EPA breaks down Clean Power Plan

Aug. 5, 2015

WASHINGTON — Regional Administrator Gina McCarthy explains six key things about the historic plan.

WASHINGTON — The U.S. Environmental Protection Agency (EPA) recently released "Six things every American should know about the Clean Power Plan" by Regional Administrator Gina McCarthy, according to a press release.

The document breaks the plan down into six key facts to help the American public understand its purpose, noted the release.

  1. It slashes the carbon pollution fueling climate change. Power plants’ carbon pollution is the largest contributor to climate change, and the plan is meant to cut this "pollution from the power sector 32 percent below 2005 levels by 2030, all while keeping energy reliable and affordable."
  2. It protects families’ health. A reduction in smog and soot will decrease premature deaths, asthma attacks, hospital admissions and sick days from school and work, stated the release.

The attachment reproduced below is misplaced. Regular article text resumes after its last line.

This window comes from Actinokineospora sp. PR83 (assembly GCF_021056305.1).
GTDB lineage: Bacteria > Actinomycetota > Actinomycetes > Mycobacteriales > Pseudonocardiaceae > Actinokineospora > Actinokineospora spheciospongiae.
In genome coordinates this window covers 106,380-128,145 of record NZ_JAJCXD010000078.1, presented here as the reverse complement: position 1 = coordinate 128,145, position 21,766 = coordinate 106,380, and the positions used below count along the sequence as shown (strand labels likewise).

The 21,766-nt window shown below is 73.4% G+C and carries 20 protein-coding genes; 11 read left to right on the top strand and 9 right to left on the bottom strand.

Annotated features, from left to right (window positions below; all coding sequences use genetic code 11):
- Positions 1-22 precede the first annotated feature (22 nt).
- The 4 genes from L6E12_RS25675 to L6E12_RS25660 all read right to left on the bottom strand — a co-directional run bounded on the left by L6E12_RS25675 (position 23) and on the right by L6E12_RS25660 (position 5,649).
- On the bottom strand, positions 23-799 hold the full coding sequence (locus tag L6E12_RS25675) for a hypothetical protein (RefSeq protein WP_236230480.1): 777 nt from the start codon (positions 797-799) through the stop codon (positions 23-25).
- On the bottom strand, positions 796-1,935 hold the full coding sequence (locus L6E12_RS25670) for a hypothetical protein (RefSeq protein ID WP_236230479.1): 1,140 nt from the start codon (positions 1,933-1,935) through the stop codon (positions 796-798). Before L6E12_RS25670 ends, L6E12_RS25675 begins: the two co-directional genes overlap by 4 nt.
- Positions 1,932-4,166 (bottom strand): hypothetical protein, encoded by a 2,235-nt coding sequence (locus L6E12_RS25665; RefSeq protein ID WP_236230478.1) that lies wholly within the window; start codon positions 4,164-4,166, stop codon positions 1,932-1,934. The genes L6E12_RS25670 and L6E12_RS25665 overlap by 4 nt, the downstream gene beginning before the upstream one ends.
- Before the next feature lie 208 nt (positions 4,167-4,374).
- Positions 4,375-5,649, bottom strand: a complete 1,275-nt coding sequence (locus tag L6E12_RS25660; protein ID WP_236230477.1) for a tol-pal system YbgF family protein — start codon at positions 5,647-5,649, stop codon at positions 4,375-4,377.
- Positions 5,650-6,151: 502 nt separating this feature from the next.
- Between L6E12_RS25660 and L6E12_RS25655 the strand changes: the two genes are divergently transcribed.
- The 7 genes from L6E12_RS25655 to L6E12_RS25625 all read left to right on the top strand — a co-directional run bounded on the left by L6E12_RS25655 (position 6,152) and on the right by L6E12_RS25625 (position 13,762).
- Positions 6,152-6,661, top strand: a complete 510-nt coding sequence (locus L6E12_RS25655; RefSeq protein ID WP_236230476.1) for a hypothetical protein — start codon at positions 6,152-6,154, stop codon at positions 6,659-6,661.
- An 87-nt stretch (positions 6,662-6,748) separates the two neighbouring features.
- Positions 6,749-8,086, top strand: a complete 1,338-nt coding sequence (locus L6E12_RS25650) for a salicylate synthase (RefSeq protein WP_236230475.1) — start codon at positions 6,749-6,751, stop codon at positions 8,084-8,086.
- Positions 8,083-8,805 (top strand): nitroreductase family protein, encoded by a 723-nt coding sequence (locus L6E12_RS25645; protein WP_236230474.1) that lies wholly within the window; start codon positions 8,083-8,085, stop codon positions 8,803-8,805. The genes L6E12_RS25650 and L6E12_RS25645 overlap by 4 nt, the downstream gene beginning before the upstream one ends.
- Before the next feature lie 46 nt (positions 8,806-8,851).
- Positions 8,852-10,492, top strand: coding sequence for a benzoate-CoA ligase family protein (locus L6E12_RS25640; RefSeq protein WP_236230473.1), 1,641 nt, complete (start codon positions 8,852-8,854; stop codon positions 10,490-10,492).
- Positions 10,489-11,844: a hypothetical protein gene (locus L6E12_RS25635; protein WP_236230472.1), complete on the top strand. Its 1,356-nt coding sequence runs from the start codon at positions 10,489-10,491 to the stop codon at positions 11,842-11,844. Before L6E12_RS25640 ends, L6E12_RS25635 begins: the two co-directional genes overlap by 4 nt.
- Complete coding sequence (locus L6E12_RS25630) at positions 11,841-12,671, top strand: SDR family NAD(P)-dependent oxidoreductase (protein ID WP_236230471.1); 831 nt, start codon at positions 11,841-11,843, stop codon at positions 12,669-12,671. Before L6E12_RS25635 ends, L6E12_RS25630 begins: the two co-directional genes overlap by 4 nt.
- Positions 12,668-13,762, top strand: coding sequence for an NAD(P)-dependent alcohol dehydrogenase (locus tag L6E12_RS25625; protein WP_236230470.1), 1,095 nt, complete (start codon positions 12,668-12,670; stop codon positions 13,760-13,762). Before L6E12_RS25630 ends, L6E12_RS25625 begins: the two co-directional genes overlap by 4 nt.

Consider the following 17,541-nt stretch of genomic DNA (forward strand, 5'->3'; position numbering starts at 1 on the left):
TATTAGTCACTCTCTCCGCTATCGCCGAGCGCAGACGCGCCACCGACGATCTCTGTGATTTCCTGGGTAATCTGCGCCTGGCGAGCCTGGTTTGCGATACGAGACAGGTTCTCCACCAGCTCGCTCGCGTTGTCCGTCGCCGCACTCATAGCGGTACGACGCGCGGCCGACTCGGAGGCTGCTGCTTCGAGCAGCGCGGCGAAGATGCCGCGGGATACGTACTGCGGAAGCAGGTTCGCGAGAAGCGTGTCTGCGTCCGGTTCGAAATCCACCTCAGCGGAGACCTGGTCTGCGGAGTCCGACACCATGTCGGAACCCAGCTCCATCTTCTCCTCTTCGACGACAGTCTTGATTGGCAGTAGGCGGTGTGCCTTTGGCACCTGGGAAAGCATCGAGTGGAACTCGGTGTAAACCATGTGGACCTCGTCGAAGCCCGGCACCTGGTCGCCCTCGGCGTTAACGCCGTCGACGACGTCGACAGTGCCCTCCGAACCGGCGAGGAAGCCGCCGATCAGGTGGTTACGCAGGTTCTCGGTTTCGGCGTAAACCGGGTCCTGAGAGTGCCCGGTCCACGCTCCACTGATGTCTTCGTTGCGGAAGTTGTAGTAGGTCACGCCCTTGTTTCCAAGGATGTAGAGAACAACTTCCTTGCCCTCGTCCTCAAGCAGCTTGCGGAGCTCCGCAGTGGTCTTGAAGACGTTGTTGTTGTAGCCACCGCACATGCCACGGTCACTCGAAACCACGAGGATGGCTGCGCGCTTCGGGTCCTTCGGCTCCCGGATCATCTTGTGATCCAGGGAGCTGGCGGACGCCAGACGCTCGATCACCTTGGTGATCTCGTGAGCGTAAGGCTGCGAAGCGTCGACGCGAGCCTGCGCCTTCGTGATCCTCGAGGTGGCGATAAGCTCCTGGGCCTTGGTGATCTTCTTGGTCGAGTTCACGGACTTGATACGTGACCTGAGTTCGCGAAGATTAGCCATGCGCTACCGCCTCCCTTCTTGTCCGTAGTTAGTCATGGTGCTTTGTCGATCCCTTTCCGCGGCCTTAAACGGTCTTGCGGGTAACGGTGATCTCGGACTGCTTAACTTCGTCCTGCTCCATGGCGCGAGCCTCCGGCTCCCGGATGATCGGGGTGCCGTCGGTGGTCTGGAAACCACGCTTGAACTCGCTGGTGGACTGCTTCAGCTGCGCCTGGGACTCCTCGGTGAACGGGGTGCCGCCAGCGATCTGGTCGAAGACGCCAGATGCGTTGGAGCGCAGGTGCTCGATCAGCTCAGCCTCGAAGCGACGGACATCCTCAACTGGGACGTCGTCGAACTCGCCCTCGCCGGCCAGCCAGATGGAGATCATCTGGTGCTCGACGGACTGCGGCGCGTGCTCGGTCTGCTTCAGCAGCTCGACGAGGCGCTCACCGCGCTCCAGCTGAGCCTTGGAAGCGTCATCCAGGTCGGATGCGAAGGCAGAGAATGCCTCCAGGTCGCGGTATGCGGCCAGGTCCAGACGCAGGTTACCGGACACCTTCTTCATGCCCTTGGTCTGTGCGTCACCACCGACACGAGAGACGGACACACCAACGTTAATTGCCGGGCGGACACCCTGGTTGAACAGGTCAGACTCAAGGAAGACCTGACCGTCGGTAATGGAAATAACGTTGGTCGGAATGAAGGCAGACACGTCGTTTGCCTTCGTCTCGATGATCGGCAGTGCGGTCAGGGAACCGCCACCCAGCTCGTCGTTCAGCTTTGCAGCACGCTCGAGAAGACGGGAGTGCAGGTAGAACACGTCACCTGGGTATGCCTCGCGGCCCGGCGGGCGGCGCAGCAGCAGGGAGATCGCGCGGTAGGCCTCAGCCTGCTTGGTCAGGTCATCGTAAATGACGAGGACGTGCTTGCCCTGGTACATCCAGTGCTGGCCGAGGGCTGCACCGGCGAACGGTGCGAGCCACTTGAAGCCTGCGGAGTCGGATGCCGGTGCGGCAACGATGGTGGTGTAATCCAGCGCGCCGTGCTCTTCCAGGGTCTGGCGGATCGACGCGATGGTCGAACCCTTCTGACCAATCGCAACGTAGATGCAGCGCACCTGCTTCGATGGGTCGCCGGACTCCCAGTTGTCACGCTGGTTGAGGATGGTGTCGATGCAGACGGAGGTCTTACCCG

3. It puts states in the driver’s seat. While power plants across the country must follow uniform carbon pollution standards, states will set their own goals based on their current energy needs. The EPA will develop a model rule states can choose to follow if they wish.
  4. It’s built on input from millions of Americans. The plan received unprecedented feedback from Americans, including 4.3 million comments on the draft and hundreds of meetings with various stakeholders. The plan extended the timeframe for mandatory emissions reduction when states and utilities expressed concern over the schedule.
  5. It will save us billions of dollars every year. Benefits related to public health and climate savings are expected to be $45 billion every year, reported the release. The average American should see his or her monthly electricity bill decrease by 7 percent in 2030.
  6. It puts the U.S. in a position to lead on climate action. Wind and solar energy are growing in the U.S., shared the release. "The solar industry is adding jobs 10 times faster than the rest of the economy." McCarthy notes that climate change is a global problem, and this plan will allow the U.S. to lead the charge in finding solutions to combat it.

You can find the entire release here.

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